The restorative, transformative impact of hiatus.

Hey Friends!

It’s been a while.

For a while, I wrote a blog and uploaded and sent it out in my monthly newsletter every month without a hitch. I had so many ideas, more than I could convey to you monthly. Writing inspiration came from all kinds of interactions: in nature, from readings and podcasts. In traffic, parenting and supermarket checkout lines. I took mental notes, jotted down ideas, recorded them on my phone. I have a Google drive chock full of ideas :)! 

I love to write, and for a while it felt  seamless and easy. Until it didn't and wasn't. At some point it started to seem as if my well of ideas had run dry.  I was tired, burnt out, really, and not inspired in the usual ways. I found myself in a fallow period that was unwanted. I resisted it. I felt stuck. 

Until I didn't. I decided to let go, and ride it out. I gave into the fallow period I was already in, and it dawned on me that it was actually exactly what I longed for! Thoughts like "I wish I had more time" and "I wish I had more space"  would swirl around in my mind, but I would tend to push them away without a mere moment of consideration. I would plow through to dos, check things off my list, continue to be "productive", because this is how I rolled. Not just with this newsletter, but with my life. This doing, my friends, is a pesky habit.

I let go. I consciously entered into a hiatus. A period of rest or pause, intentionally. It started as an experiment. It helped that Summer was beginning, a time when the sharp deadlines in my life are more blurred and less often. A natural slowing down occurred and it was during this time that I consciously and willingly started doing less. Even more less than Summer invited me to naturally. I let go of the impulse to kick out a newsletter or work on any project that felt like a chore (and wasn't absolutely necessary). When the habit of doing for the sake of doing emerged, I would question it: "Do I really want to?" The answer was often no. I let go.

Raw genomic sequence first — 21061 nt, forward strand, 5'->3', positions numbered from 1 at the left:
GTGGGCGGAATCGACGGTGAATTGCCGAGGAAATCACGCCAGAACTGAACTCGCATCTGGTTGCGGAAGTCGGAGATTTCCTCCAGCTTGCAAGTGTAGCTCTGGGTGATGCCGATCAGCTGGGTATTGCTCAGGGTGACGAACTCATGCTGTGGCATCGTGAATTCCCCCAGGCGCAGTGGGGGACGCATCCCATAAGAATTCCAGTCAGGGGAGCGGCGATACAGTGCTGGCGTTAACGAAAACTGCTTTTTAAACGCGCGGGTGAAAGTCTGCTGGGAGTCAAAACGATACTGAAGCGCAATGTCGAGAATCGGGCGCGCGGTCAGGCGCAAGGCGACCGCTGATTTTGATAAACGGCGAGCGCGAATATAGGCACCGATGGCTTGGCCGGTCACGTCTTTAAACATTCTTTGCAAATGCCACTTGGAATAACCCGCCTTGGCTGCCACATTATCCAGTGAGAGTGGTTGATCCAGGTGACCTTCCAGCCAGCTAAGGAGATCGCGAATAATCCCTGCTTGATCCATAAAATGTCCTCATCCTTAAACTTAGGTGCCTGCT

My hiatus motto was "space" and "deliciousness". I looked for space and partook in deliciousness. During my hiatus I began to relax. I thought about things that I longed to do, and did some of those things in my new-found time and space. I kayaked in the bay. I canoed in cedar rivers. I hung out on beaches with my family, ate boardwalk pizza and ice cream. I read. I watched TV. I puttered around. I looked at the sky at dawn and dusk. I pondered, "what comes next?" I didn't know. I relaxed my pesky urge to figure it out. 

My hiatus was restorative.

I also became more aware of the nudgy part of my mind that nags "DO MORE!" I began to simply ignore it. It quieted down, a bit.

My hiatus was probably hardly noticeable by the outer world, but it was and is noticeable to me. Some of the sharp deadlines of my life have returned and my hiatus is not full-blown like it was in the Summer, but some of its benefits remain. Like more space for what is most important and less tolerance for doing that doesn't feel good and isn't necessary. 

As a result of my hiatus, some new way of being, qualitatively different than my usual way, is emerging. Space,  deliciousness and not-doing is opening the door for this burgeoning whatever-it-is.

My hiatus was—IS—transformative.

What in your life wants a hiatus? How can space and time support you? What would you do if you could? Share your hiatus longings here.


Mara WaiComment